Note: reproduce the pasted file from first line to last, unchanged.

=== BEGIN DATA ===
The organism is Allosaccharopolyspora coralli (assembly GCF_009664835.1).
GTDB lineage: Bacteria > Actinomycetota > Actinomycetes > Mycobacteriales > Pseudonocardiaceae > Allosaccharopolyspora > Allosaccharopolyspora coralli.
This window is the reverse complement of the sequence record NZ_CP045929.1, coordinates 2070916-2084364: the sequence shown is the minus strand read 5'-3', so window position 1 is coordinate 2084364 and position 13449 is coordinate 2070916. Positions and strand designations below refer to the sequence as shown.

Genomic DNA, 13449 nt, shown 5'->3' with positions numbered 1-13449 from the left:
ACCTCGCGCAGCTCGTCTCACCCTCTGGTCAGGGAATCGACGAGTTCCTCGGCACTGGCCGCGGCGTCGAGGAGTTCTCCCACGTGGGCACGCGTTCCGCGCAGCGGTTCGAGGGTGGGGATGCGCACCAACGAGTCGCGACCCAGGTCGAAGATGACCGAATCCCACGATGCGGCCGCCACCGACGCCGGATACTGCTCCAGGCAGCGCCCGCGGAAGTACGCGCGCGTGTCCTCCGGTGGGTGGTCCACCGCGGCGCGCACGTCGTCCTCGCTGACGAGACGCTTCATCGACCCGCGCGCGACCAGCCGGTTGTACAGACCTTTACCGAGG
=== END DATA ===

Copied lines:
The organism is Allosaccharopolyspora coralli (assembly GCF_009664835.1).
GTDB lineage: Bacteria > Actinomycetota > Actinomycetes > Mycobacteriales > Pseudonocardiaceae > Allosaccharopolyspora > Allosaccharopolyspora coralli.
This window is the reverse complement of the sequence record NZ_CP045929.1, coordinates 2070916-2084364: the sequence shown is the minus strand read 5'-3', so window position 1 is coordinate 2084364 and position 13449 is coordinate 2070916. Positions and strand designations below refer to the sequence as shown.

Genomic DNA, 13449 nt, shown 5'->3' with positions numbered 1-13449 from the left:
ACCTCGCGCAGCTCGTCTCACCCTCTGGTCAGGGAATCGACGAGTTCCTCGGCACTGGCCGCGGCGTCGAGGAGTTCTCCCACGTGGGCACGCGTTCCGCGCAGCGGTTCGAGGGTGGGGATGCGCACCAACGAGTCGCGACCCAGGTCGAAGATGACCGAATCCCACGATGCGGCCGCCACCGACGCCGGATACTGCTCCAGGCAGCGCCCGCGGAAGTACGCGCGCGTGTCCTCCGGTGGGTGGTCCACCGCGGCGCGCACGTCGTCCTCGCTGACGAGACGCTTCATCGACCCGCGCGCGACCAGCCGGTTGTACAGACCTTTACCGAGG